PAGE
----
Tag Info

New answers tagged

1

I think that the term "Red Sea" is a mis-translation of the term "Reed Sea". This was a small body of water that was north of the usually proposed route that Moses took. It no longer exists as a result of the creation of the Suez Canal. It was a shallow boggy area. It does not strain ones credulity nearly as much to imagine the events of the crossing as ...


4

Of course, אֱלֹהִים ʾĕlōhîm has a much broader semantic range than YHWH, as implied by the way the question is framed. They are by no means synonymous. The entry in Brown-Driver-Briggs lists a number of references where ʾĕlōhîm is used of one who stands in God's place (as HALOT also has it): Some references are regularly cited together here, especially ...


0

ṭōḇ means “good”, as Gesenius or any other dictionary will tell you. It is part of the core vocabulary of Hebrew. Depending on the context you can also render it as “good looking”, “virtuous” or whatever, but the basic meaning is perfectly clear. This problem here is not linguistic, but it is about understanding the story, which seems to imply that if Moses ...


3

After doing some research, it seems that the adjective טוֹב (tov) is sometimes used in reference to people in a manner referring other than to a personality trait (i.e., "kind"). For example, in Gen. 6:2, it is written, And the sons of God saw the daughters of men, that that they were [טֹבֹת], and they took wives for themselves, whomever they chose. ...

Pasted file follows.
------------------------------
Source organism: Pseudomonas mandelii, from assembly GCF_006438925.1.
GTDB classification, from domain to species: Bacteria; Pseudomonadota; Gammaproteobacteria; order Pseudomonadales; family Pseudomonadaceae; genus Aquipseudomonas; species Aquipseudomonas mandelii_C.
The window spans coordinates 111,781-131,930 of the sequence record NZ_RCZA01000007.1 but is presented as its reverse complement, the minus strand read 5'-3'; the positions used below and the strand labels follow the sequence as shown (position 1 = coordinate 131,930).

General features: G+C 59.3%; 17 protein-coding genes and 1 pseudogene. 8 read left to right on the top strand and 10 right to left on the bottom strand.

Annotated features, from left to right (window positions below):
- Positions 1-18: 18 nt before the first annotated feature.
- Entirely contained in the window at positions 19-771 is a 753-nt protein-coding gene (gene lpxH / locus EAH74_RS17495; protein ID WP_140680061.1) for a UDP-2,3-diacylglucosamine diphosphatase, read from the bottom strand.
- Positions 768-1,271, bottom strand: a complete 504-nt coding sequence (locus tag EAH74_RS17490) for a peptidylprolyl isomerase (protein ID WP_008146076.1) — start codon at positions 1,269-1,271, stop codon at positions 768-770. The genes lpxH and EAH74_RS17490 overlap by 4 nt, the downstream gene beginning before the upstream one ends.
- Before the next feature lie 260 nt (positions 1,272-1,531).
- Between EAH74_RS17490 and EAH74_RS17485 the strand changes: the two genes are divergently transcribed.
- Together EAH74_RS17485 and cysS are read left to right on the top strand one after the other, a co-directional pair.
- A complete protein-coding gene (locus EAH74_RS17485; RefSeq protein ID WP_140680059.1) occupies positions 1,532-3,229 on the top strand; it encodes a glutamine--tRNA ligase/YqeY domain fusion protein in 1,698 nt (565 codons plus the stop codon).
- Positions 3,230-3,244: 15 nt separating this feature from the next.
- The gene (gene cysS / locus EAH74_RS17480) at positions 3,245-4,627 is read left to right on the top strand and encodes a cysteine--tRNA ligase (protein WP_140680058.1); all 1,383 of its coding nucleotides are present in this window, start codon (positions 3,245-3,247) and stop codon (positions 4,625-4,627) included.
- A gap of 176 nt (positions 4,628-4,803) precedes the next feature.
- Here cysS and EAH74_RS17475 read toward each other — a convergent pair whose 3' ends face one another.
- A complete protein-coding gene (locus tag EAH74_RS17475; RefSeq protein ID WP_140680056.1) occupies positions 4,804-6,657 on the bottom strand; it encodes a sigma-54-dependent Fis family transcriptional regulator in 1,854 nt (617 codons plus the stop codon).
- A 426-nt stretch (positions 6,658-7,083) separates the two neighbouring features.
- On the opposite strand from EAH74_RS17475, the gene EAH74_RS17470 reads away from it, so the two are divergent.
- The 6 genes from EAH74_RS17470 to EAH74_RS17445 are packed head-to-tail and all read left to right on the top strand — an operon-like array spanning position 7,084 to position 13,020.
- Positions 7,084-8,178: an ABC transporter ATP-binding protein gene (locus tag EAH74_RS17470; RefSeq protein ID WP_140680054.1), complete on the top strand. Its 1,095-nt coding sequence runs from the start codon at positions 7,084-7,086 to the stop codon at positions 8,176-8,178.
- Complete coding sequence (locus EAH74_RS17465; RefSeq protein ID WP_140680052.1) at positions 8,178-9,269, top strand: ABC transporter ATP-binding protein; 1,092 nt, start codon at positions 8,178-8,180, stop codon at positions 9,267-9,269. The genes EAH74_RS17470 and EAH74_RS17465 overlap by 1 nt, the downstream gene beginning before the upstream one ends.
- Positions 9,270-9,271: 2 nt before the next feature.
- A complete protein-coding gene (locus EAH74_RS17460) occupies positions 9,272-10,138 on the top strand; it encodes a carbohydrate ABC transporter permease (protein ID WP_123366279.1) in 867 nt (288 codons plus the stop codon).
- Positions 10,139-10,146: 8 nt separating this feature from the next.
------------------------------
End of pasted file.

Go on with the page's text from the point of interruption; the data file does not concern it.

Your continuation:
0

Interesting question. Rashi gives us unrelated answers to each question. First, citing a midrash contained in the Babylonian Talmud, Sotah 12a, and in Exodus Rabbah 1:20, a miracle occurred when Moses was born and that the house was suddenly filled with light. Second, citing the same sources, Rashi explains that the Egyptians would observe women and count ...


4

Under Jewish law he did not commit murder. The Egyptian was in Talmudic parlance a rodef -- a pursuer; i.e. one who was trying to kill another person or persons. In such instances, the pursued have the right to self-defense. Rava coined the , and third-parties have the right to kill the pursuer. Rava coined the famous Talmudic dictum (Babyl. Talmud, ...



Top 50 recent answers are included